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Insulation options for open post-and-pier foundation

QuestionI recently built a lake cabin that sits on a post-and-pier foundation. The floor joists are 12 inches, and the distance from the bottom of the floor joists to the ground varies from 2 feet to 7 feet. We have no plans to skirt the foundation's perimeter so the crawlspace will stay wide open to Mother Nature. What's the proper way to insulate the floor joists? Is a vapor barrier required? Assuming we installed some kind of insulation under the floor, what is the best way to rodent-proof the floor? We use the cabin spring, summer, and fall. Thank you.

AnswerI'm jealous; my wife and I would love to have a lake cabin! And I think you're on the right track in wanting to insulate the floor. It can get chilly in the spring and fall.

A good starting point would be to consult the local building department or electric company or cooperative for their guidelines. I do know you will want to use fiberglass batts with an asphalt-coated Kraft-paper or aluminum face to create a vapor barrier. Install the insulation with the vapor retarder facing the living space.

There are two schools of thought regarding the underside of the subfloor. You could insulate the floor joists using 9 1/2-inch thick R30-faced batt insulation held in place with insulation supports, i.e., galvanized chisel-pointed wires in various lengths for use between 16- or 24-inch on-center joists and available at your local home center. The air space above the 9 1/2-inch insulation in the 12-inch joist cavity will help provide a warm floor inside the cabin. Alternatively, you could fill the cavity completely using R-38 faced batt insulation. It will provide additional insulating value for not too much more than what would be invested in the R30 insulation. Again, install the insulation with the face up against the underside of the subfloor.

To help protect the floor assembly from moisture and rodents, recruit a volunteer to help you cover the underside of the joists with 4x8 sheets of 3/8-inch exterior soffit material. This is not the time to go macho—if you don't already own a pneumatic gun, rent one to install the soffit material. In the limited work space you describe, this tool will make your life a lot easier.

Then use an exterior caulk to seal all areas where the soffit butts against beams and against any siding or exterior finish surface that (hopefully) extends below the floor joists and covers the ends of the soffit material and leaves room to caulk. Proper sealing will help keep out any pesky critters!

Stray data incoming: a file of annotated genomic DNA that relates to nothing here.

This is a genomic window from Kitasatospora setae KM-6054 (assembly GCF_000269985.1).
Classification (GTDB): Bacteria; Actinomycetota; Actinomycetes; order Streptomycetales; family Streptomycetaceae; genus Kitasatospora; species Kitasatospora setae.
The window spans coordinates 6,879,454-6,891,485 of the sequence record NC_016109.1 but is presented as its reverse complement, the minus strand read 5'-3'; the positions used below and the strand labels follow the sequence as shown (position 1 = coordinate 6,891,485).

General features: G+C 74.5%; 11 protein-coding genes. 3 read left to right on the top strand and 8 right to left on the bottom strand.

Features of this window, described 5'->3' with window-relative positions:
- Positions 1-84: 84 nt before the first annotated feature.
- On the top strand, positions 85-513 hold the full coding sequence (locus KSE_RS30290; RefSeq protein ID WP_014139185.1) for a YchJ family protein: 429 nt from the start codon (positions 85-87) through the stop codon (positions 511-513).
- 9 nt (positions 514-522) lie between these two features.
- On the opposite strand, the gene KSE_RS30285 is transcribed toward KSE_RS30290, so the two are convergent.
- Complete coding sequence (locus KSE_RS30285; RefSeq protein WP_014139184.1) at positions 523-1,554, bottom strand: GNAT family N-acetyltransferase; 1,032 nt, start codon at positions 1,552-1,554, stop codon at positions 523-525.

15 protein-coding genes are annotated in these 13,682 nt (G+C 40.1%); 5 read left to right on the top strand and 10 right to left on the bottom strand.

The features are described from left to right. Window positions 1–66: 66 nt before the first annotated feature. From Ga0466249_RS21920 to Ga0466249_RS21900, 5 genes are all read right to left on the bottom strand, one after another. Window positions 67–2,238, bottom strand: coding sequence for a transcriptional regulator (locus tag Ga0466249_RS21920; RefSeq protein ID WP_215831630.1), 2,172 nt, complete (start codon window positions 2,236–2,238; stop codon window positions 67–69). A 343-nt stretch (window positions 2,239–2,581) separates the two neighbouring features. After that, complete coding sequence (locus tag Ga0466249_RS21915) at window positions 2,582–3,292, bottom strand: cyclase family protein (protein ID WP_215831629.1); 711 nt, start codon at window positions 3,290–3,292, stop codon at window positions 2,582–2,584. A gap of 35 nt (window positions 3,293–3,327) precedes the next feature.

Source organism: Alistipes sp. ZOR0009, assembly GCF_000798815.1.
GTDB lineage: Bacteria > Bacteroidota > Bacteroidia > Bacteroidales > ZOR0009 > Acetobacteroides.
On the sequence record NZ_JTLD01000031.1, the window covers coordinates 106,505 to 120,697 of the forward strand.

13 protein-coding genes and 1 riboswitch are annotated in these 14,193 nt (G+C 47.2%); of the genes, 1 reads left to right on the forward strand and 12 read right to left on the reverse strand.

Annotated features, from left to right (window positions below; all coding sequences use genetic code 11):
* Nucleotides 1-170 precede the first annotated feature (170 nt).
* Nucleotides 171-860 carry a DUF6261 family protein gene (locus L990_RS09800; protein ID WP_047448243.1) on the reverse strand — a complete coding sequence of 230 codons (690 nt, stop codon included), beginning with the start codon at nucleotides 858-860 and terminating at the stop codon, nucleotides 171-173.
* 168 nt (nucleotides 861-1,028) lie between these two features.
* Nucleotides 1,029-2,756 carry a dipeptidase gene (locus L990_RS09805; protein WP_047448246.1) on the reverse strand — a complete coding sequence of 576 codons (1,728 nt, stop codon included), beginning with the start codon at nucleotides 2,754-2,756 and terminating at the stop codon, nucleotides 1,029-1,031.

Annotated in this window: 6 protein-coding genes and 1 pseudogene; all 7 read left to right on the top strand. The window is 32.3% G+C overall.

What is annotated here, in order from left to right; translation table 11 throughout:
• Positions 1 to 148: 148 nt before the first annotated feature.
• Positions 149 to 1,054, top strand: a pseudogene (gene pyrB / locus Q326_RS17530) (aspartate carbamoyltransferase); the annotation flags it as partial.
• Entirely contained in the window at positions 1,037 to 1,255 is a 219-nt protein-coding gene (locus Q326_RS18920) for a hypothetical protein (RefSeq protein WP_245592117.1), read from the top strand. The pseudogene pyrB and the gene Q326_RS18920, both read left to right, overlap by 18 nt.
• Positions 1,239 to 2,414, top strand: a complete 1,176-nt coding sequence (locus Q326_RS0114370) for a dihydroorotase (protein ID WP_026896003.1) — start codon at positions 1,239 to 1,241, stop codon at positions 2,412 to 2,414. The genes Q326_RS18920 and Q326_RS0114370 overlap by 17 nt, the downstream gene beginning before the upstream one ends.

If you are concerned that soffit material alone will not adequately protect against rodents, then consider attaching 1/4" x 1/4" square wire mesh to the underside of the floor joists before installing the soffit material. Rodents will have a heck of a time gnawing through the wire mesh unless they carry a pair of wire cutters with them or a reciprocating saw with a metal blade. If they do, they must be some big rodents.

With the underside of the cabin open to Mother Nature on all sides, it isn't necessary to create a moisture barrier. However, if you want to prevent the growth of weeds, cover the ground under the cabin with landscape fabric and then use river rock, pea gravel, or crushed gravel to hold it in place.

If (like me) you hate to install insulation, consider hiring someone for this phase of the project. Another option would be to consider a sprayed-in foam insulation product such as Icynene (www.icynene.com). Foam insulation provides both a high R-value and a thoroughness of coverage that greatly increases the airtightness of homes, although floors are not usually the culprit in heat leakage. You'd still want to install the solid soffit material to protect the installation and the cost would probably be twice as much as the cost of fiberglass batt insulation.

You might want to read an interesting article titled "Crawlspace Design & Construction" found on the Sounthern Pine Council's Raised Floor Living website and Nathan Yost, M.D.'s article "Before You Design, Build or Renovate" found on HUD's website.

In the interests of quality control, you might also want to hire an independent inspector to perform an inspection for this project or—at the very least—maintain a photo record of the work performed. Good luck, and as much as I wish we had a lake cabin, I'm glad it's you and not me doing this work!

Copyright © 2004, 2006, & 2007 LAF/C.R.S., Inc. All rights reserved.
Question answered by Leon A. Frechette.



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